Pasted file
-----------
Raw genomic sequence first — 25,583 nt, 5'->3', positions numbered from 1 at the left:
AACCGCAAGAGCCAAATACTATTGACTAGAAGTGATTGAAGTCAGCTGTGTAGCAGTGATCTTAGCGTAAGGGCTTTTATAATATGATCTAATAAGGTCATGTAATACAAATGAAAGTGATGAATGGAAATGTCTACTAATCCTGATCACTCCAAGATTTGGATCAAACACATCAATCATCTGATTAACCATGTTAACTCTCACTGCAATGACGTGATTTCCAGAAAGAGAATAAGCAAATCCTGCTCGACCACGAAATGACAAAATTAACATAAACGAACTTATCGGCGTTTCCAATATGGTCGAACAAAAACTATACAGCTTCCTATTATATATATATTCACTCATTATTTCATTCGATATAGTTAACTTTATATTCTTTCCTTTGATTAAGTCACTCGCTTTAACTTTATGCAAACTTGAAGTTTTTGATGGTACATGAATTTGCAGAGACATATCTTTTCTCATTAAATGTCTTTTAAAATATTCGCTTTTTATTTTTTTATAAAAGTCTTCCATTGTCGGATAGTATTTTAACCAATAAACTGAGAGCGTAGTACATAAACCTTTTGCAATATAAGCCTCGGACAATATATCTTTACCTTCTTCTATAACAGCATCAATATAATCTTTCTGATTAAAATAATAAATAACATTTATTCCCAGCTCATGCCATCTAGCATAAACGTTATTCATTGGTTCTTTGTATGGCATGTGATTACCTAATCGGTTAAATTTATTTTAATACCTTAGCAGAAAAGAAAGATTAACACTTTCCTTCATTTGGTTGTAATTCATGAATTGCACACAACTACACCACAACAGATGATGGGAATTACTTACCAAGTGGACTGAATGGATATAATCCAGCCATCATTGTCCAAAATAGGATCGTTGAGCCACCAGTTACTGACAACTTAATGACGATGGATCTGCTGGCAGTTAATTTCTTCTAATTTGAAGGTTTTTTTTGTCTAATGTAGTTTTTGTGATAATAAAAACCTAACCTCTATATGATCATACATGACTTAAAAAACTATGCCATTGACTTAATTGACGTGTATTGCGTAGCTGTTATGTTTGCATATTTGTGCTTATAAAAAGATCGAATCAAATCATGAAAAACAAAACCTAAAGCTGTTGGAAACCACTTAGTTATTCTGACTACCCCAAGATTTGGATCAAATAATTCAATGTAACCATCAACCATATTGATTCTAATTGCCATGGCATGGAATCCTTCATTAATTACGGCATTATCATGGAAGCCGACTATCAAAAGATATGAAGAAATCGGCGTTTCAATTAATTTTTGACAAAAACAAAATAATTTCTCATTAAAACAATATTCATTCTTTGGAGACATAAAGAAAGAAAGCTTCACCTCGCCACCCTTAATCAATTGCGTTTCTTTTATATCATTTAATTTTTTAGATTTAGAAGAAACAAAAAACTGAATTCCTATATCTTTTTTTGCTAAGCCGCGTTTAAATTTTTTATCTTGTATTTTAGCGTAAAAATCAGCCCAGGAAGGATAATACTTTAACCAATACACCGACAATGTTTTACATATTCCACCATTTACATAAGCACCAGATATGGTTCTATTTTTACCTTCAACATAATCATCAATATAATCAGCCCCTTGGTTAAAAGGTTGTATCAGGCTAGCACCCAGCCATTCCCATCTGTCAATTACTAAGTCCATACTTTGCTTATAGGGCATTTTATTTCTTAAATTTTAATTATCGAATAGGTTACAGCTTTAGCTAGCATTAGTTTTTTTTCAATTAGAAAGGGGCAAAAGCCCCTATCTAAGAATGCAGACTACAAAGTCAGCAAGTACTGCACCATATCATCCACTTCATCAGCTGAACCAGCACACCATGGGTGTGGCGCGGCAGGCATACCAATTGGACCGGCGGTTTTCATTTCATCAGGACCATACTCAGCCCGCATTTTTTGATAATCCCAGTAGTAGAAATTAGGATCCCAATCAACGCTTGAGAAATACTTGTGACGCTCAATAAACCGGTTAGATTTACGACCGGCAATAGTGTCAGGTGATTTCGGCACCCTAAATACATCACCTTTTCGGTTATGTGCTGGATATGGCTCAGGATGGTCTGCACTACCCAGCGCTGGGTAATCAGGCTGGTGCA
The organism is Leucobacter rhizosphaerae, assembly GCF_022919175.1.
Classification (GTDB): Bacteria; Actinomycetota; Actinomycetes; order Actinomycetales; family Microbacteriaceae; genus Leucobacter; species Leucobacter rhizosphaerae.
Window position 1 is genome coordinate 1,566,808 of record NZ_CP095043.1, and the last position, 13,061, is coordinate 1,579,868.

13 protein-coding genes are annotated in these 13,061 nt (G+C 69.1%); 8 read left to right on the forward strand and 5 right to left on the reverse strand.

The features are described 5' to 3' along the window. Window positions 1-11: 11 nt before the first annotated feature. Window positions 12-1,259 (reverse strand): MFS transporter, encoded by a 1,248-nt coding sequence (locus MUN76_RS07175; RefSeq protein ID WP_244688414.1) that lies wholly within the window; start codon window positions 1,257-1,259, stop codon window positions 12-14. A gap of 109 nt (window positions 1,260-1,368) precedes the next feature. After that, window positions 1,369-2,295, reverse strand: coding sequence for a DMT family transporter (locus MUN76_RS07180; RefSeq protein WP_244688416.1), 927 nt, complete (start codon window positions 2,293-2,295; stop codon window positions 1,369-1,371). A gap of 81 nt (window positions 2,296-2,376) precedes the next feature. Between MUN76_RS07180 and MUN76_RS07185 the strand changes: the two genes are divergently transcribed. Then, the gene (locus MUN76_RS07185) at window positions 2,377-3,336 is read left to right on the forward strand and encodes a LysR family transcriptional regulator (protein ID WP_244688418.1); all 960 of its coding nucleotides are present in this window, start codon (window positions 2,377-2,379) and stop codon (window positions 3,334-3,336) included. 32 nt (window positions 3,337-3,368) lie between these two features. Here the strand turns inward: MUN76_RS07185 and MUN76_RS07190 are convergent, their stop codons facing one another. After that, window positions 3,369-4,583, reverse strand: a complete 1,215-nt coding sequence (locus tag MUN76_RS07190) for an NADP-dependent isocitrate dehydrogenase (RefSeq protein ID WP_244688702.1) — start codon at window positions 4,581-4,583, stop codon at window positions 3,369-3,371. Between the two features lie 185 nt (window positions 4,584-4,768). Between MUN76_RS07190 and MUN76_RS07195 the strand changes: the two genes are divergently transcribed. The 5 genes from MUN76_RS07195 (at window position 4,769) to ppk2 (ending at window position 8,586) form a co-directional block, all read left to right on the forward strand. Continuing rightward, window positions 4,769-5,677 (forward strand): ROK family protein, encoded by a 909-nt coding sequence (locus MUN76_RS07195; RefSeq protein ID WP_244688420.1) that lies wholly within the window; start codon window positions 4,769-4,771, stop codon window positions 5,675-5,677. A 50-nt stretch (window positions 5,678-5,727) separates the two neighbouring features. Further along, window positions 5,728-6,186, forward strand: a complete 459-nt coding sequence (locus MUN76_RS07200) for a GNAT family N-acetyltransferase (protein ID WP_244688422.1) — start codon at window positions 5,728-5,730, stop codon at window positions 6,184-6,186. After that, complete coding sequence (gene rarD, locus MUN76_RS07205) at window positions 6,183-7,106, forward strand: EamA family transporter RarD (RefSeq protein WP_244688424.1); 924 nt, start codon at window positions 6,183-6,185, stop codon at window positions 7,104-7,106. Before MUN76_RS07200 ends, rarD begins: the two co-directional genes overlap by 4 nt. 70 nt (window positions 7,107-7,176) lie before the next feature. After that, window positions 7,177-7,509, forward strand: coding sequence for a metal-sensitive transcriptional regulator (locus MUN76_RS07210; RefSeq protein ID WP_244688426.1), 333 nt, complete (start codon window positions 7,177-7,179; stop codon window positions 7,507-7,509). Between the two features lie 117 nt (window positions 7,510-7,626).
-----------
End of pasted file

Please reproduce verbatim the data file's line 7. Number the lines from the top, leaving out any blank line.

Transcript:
The features are described 5' to 3' along the window. Window positions 1-11: 11 nt before the first annotated feature. Window positions 12-1,259 (reverse strand): MFS transporter, encoded by a 1,248-nt coding sequence (locus MUN76_RS07175; RefSeq protein ID WP_244688414.1) that lies wholly within the window; start codon window positions 1,257-1,259, stop codon window positions 12-14. A gap of 109 nt (window positions 1,260-1,368) precedes the next feature. After that, window positions 1,369-2,295, reverse strand: coding sequence for a DMT family transporter (locus MUN76_RS07180; RefSeq protein WP_244688416.1), 927 nt, complete (start codon window positions 2,293-2,295; stop codon window positions 1,369-1,371). A gap of 81 nt (window positions 2,296-2,376) precedes the next feature. Between MUN76_RS07180 and MUN76_RS07185 the strand changes: the two genes are divergently transcribed. Then, the gene (locus MUN76_RS07185) at window positions 2,377-3,336 is read left to right on the forward strand and encodes a LysR family transcriptional regulator (protein ID WP_244688418.1); all 960 of its coding nucleotides are present in this window, start codon (window positions 2,377-2,379) and stop codon (window positions 3,334-3,336) included. 32 nt (window positions 3,337-3,368) lie between these two features. Here the strand turns inward: MUN76_RS07185 and MUN76_RS07190 are convergent, their stop codons facing one another. After that, window positions 3,369-4,583, reverse strand: a complete 1,215-nt coding sequence (locus tag MUN76_RS07190) for an NADP-dependent isocitrate dehydrogenase (RefSeq protein ID WP_244688702.1) — start codon at window positions 4,581-4,583, stop codon at window positions 3,369-3,371. Between the two features lie 185 nt (window positions 4,584-4,768). Between MUN76_RS07190 and MUN76_RS07195 the strand changes: the two genes are divergently transcribed. The 5 genes from MUN76_RS07195 (at window position 4,769) to ppk2 (ending at window position 8,586) form a co-directional block, all read left to right on the forward strand. Continuing rightward, window positions 4,769-5,677 (forward strand): ROK family protein, encoded by a 909-nt coding sequence (locus MUN76_RS07195; RefSeq protein ID WP_244688420.1) that lies wholly within the window; start codon window positions 4,769-4,771, stop codon window positions 5,675-5,677. A 50-nt stretch (window positions 5,678-5,727) separates the two neighbouring features. Further along, window positions 5,728-6,186, forward strand: a complete 459-nt coding sequence (locus MUN76_RS07200) for a GNAT family N-acetyltransferase (protein ID WP_244688422.1) — start codon at window positions 5,728-5,730, stop codon at window positions 6,184-6,186. After that, complete coding sequence (gene rarD, locus MUN76_RS07205) at window positions 6,183-7,106, forward strand: EamA family transporter RarD (RefSeq protein WP_244688424.1); 924 nt, start codon at window positions 6,183-6,185, stop codon at window positions 7,104-7,106. Before MUN76_RS07200 ends, rarD begins: the two co-directional genes overlap by 4 nt. 70 nt (window positions 7,107-7,176) lie before the next feature. After that, window positions 7,177-7,509, forward strand: coding sequence for a metal-sensitive transcriptional regulator (locus MUN76_RS07210; RefSeq protein ID WP_244688426.1), 333 nt, complete (start codon window positions 7,177-7,179; stop codon window positions 7,507-7,509). Between the two features lie 117 nt (window positions 7,510-7,626).